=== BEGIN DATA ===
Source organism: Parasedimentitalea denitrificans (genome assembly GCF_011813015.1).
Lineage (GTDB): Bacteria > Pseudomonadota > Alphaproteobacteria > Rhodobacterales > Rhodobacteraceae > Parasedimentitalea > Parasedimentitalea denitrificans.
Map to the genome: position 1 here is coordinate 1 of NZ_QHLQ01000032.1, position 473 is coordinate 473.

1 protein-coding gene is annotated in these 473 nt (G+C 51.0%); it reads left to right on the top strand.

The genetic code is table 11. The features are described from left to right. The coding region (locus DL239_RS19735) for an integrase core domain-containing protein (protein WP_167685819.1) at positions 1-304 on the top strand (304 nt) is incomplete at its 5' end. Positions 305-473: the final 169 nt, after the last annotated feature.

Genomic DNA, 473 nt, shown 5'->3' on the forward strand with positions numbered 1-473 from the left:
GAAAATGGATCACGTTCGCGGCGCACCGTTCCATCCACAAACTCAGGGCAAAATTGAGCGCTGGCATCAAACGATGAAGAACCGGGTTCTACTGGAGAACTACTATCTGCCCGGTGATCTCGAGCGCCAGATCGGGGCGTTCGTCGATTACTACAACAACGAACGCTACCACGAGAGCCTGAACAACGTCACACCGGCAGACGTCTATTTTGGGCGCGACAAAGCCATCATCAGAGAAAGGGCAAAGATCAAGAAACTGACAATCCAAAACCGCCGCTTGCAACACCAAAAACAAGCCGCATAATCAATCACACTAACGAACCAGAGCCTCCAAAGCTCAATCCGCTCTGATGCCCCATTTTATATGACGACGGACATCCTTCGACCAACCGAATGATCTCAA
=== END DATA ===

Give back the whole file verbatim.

Source organism: Parasedimentitalea denitrificans (genome assembly GCF_011813015.1).
Lineage (GTDB): Bacteria > Pseudomonadota > Alphaproteobacteria > Rhodobacterales > Rhodobacteraceae > Parasedimentitalea > Parasedimentitalea denitrificans.
Map to the genome: position 1 here is coordinate 1 of NZ_QHLQ01000032.1, position 473 is coordinate 473.

1 protein-coding gene is annotated in these 473 nt (G+C 51.0%); it reads left to right on the top strand.

The genetic code is table 11. The features are described from left to right. The coding region (locus DL239_RS19735) for an integrase core domain-containing protein (protein WP_167685819.1) at positions 1-304 on the top strand (304 nt) is incomplete at its 5' end. Positions 305-473: the final 169 nt, after the last annotated feature.

Genomic DNA, 473 nt, shown 5'->3' on the forward strand with positions numbered 1-473 from the left:
GAAAATGGATCACGTTCGCGGCGCACCGTTCCATCCACAAACTCAGGGCAAAATTGAGCGCTGGCATCAAACGATGAAGAACCGGGTTCTACTGGAGAACTACTATCTGCCCGGTGATCTCGAGCGCCAGATCGGGGCGTTCGTCGATTACTACAACAACGAACGCTACCACGAGAGCCTGAACAACGTCACACCGGCAGACGTCTATTTTGGGCGCGACAAAGCCATCATCAGAGAAAGGGCAAAGATCAAGAAACTGACAATCCAAAACCGCCGCTTGCAACACCAAAAACAAGCCGCATAATCAATCACACTAACGAACCAGAGCCTCCAAAGCTCAATCCGCTCTGATGCCCCATTTTATATGACGACGGACATCCTTCGACCAACCGAATGATCTCAA